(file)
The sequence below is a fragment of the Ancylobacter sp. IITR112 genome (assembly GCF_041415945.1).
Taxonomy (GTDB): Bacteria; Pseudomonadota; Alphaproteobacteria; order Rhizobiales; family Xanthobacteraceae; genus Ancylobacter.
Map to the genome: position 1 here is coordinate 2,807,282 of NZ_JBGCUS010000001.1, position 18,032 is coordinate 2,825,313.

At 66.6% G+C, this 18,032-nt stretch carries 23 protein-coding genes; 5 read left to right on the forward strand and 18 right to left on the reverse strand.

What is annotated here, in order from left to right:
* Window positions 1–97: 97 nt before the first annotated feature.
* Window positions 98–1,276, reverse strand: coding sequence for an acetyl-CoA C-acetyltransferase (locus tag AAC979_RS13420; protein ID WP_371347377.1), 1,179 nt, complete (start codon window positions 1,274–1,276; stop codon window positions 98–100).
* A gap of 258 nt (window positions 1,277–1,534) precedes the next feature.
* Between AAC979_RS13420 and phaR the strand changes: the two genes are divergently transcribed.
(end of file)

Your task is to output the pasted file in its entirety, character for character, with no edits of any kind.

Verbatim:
The sequence below is a fragment of the Ancylobacter sp. IITR112 genome (assembly GCF_041415945.1).
Taxonomy (GTDB): Bacteria; Pseudomonadota; Alphaproteobacteria; order Rhizobiales; family Xanthobacteraceae; genus Ancylobacter.
Map to the genome: position 1 here is coordinate 2,807,282 of NZ_JBGCUS010000001.1, position 18,032 is coordinate 2,825,313.

At 66.6% G+C, this 18,032-nt stretch carries 23 protein-coding genes; 5 read left to right on the forward strand and 18 right to left on the reverse strand.

What is annotated here, in order from left to right:
* Window positions 1–97: 97 nt before the first annotated feature.
* Window positions 98–1,276, reverse strand: coding sequence for an acetyl-CoA C-acetyltransferase (locus tag AAC979_RS13420; protein ID WP_371347377.1), 1,179 nt, complete (start codon window positions 1,274–1,276; stop codon window positions 98–100).
* A gap of 258 nt (window positions 1,277–1,534) precedes the next feature.
* Between AAC979_RS13420 and phaR the strand changes: the two genes are divergently transcribed.